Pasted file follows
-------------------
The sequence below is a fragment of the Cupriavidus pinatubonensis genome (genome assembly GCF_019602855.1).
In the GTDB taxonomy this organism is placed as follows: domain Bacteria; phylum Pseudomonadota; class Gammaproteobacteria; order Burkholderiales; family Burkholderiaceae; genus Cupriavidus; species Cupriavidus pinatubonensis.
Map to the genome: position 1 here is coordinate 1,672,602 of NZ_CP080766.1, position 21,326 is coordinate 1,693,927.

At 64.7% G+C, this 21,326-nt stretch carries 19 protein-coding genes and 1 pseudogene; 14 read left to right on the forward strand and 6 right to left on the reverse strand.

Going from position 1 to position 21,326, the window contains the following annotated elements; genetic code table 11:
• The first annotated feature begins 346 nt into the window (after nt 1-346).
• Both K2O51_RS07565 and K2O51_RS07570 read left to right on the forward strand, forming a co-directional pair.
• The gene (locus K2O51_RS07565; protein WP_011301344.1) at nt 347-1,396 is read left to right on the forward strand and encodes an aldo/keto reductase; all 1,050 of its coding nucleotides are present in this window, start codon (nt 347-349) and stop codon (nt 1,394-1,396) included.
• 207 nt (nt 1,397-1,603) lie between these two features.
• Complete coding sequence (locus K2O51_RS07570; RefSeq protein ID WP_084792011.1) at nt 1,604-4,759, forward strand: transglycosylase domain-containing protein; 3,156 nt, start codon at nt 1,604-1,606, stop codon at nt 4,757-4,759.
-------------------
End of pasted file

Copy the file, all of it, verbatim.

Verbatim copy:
The sequence below is a fragment of the Cupriavidus pinatubonensis genome (genome assembly GCF_019602855.1).
In the GTDB taxonomy this organism is placed as follows: domain Bacteria; phylum Pseudomonadota; class Gammaproteobacteria; order Burkholderiales; family Burkholderiaceae; genus Cupriavidus; species Cupriavidus pinatubonensis.
Map to the genome: position 1 here is coordinate 1,672,602 of NZ_CP080766.1, position 21,326 is coordinate 1,693,927.

At 64.7% G+C, this 21,326-nt stretch carries 19 protein-coding genes and 1 pseudogene; 14 read left to right on the forward strand and 6 right to left on the reverse strand.

Going from position 1 to position 21,326, the window contains the following annotated elements; genetic code table 11:
• The first annotated feature begins 346 nt into the window (after nt 1-346).
• Both K2O51_RS07565 and K2O51_RS07570 read left to right on the forward strand, forming a co-directional pair.
• The gene (locus K2O51_RS07565; protein WP_011301344.1) at nt 347-1,396 is read left to right on the forward strand and encodes an aldo/keto reductase; all 1,050 of its coding nucleotides are present in this window, start codon (nt 347-349) and stop codon (nt 1,394-1,396) included.
• 207 nt (nt 1,397-1,603) lie between these two features.
• Complete coding sequence (locus K2O51_RS07570; RefSeq protein ID WP_084792011.1) at nt 1,604-4,759, forward strand: transglycosylase domain-containing protein; 3,156 nt, start codon at nt 1,604-1,606, stop codon at nt 4,757-4,759.